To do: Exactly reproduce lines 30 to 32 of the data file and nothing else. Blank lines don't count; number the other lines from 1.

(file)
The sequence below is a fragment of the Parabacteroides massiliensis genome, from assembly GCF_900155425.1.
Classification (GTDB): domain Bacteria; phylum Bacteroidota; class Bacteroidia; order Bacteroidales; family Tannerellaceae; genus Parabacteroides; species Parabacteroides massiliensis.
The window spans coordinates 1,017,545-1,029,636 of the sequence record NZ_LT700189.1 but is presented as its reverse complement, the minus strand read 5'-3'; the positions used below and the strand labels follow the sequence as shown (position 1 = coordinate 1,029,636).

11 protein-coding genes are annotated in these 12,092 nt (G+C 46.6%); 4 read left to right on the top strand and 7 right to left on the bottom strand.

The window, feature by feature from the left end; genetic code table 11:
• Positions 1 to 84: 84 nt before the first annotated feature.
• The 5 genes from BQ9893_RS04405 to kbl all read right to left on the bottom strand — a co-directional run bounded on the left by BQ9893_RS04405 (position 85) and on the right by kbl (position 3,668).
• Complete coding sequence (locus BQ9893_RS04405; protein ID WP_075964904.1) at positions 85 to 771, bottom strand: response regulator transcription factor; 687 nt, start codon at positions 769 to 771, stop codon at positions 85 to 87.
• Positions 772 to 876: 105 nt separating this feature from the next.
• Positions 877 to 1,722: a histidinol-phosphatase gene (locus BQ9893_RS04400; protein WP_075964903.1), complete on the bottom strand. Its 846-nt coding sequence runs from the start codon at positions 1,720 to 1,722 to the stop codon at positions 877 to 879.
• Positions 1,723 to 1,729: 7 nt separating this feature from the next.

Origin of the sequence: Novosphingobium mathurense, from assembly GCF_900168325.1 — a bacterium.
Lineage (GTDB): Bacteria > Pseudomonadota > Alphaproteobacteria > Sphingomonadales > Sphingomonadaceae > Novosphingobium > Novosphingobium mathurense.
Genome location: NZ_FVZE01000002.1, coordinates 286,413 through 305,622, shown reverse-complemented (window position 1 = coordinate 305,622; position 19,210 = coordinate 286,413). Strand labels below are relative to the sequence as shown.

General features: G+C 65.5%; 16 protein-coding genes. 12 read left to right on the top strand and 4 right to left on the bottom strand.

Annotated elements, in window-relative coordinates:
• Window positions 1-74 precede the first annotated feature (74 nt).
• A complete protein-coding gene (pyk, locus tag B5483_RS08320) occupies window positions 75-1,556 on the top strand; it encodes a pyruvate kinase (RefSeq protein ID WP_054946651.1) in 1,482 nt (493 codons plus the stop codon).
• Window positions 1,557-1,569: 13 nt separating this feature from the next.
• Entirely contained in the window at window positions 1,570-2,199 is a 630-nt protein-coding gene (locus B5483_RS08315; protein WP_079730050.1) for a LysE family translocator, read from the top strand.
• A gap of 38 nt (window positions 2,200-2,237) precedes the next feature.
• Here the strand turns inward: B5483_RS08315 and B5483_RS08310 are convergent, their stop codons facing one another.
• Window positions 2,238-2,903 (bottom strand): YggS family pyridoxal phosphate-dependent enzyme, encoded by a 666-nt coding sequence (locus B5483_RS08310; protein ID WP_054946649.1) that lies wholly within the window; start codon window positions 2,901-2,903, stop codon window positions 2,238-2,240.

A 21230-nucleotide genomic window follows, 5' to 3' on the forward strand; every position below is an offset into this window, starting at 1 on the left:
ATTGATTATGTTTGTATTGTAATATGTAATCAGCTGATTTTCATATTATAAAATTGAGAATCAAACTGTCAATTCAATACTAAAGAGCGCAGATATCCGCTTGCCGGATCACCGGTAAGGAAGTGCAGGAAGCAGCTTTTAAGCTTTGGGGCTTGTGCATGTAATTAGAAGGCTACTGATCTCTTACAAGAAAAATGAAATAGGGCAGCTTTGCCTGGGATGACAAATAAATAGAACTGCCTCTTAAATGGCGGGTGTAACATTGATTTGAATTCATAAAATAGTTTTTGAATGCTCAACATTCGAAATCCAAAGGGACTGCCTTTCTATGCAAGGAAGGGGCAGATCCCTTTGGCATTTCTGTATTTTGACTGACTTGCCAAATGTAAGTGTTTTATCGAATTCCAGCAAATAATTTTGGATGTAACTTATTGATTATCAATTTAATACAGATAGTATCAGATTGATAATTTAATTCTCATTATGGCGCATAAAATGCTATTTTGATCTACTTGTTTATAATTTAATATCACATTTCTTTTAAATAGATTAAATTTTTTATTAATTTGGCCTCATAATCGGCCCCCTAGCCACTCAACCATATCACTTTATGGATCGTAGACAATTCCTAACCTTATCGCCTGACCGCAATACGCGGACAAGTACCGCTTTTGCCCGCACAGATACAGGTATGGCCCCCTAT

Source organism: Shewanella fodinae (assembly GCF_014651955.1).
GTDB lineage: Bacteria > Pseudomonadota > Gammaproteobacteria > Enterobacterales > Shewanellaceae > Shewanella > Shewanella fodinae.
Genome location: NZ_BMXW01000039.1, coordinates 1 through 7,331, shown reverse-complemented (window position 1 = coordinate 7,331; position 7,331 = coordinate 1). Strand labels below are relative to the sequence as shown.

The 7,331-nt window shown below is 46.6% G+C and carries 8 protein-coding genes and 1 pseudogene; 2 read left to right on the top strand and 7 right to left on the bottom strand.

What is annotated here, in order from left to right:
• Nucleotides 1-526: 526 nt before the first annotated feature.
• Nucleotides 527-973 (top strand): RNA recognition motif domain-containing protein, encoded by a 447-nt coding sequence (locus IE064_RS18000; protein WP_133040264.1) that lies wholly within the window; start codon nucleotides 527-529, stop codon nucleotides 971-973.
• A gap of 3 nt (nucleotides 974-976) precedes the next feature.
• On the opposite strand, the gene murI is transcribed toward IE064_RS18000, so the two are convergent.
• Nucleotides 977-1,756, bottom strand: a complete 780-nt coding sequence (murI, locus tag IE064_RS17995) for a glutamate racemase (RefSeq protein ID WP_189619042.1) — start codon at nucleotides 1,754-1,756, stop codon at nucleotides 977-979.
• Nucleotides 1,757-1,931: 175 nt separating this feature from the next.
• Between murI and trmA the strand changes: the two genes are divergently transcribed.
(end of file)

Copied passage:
What is annotated here, in order from left to right:
• Nucleotides 1-526: 526 nt before the first annotated feature.
• Nucleotides 527-973 (top strand): RNA recognition motif domain-containing protein, encoded by a 447-nt coding sequence (locus IE064_RS18000; protein WP_133040264.1) that lies wholly within the window; start codon nucleotides 527-529, stop codon nucleotides 971-973.